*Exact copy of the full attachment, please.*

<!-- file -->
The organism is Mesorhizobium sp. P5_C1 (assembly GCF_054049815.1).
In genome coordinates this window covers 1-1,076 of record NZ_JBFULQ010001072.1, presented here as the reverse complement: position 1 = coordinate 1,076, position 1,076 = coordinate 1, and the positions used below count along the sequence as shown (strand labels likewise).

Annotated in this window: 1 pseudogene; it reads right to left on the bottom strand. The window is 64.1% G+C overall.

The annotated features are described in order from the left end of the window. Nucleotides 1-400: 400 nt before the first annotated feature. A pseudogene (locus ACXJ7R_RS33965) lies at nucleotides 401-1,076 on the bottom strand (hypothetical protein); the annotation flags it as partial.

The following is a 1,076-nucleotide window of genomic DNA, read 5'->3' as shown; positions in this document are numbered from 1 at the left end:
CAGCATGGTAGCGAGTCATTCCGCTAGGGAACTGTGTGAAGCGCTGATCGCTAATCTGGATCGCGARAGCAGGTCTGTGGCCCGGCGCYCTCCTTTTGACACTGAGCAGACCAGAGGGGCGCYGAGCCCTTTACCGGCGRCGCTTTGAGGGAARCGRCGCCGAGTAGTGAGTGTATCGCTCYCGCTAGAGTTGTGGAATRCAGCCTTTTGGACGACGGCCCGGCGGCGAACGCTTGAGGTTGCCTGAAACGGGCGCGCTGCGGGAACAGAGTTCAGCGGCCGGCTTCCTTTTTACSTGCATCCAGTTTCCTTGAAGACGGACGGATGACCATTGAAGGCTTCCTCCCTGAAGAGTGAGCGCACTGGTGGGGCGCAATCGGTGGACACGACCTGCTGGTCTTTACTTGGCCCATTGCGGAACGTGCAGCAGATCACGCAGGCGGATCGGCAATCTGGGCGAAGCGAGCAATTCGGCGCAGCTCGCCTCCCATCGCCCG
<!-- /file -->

The organism is Mesorhizobium sp. P5_C1 (assembly GCF_054049815.1).
In genome coordinates this window covers 1-1,076 of record NZ_JBFULQ010001072.1, presented here as the reverse complement: position 1 = coordinate 1,076, position 1,076 = coordinate 1, and the positions used below count along the sequence as shown (strand labels likewise).

Annotated in this window: 1 pseudogene; it reads right to left on the bottom strand. The window is 64.1% G+C overall.

The annotated features are described in order from the left end of the window. Nucleotides 1-400: 400 nt before the first annotated feature. A pseudogene (locus ACXJ7R_RS33965) lies at nucleotides 401-1,076 on the bottom strand (hypothetical protein); the annotation flags it as partial.

The following is a 1,076-nucleotide window of genomic DNA, read 5'->3' as shown; positions in this document are numbered from 1 at the left end:
CAGCATGGTAGCGAGTCATTCCGCTAGGGAACTGTGTGAAGCGCTGATCGCTAATCTGGATCGCGARAGCAGGTCTGTGGCCCGGCGCYCTCCTTTTGACACTGAGCAGACCAGAGGGGCGCYGAGCCCTTTACCGGCGRCGCTTTGAGGGAARCGRCGCCGAGTAGTGAGTGTATCGCTCYCGCTAGAGTTGTGGAATRCAGCCTTTTGGACGACGGCCCGGCGGCGAACGCTTGAGGTTGCCTGAAACGGGCGCGCTGCGGGAACAGAGTTCAGCGGCCGGCTTCCTTTTTACSTGCATCCAGTTTCCTTGAAGACGGACGGATGACCATTGAAGGCTTCCTCCCTGAAGAGTGAGCGCACTGGTGGGGCGCAATCGGTGGACACGACCTGCTGGTCTTTACTTGGCCCATTGCGGAACGTGCAGCAGATCACGCAGGCGGATCGGCAATCTGGGCGAAGCGAGCAATTCGGCGCAGCTCGCCTCCCATCGCCCG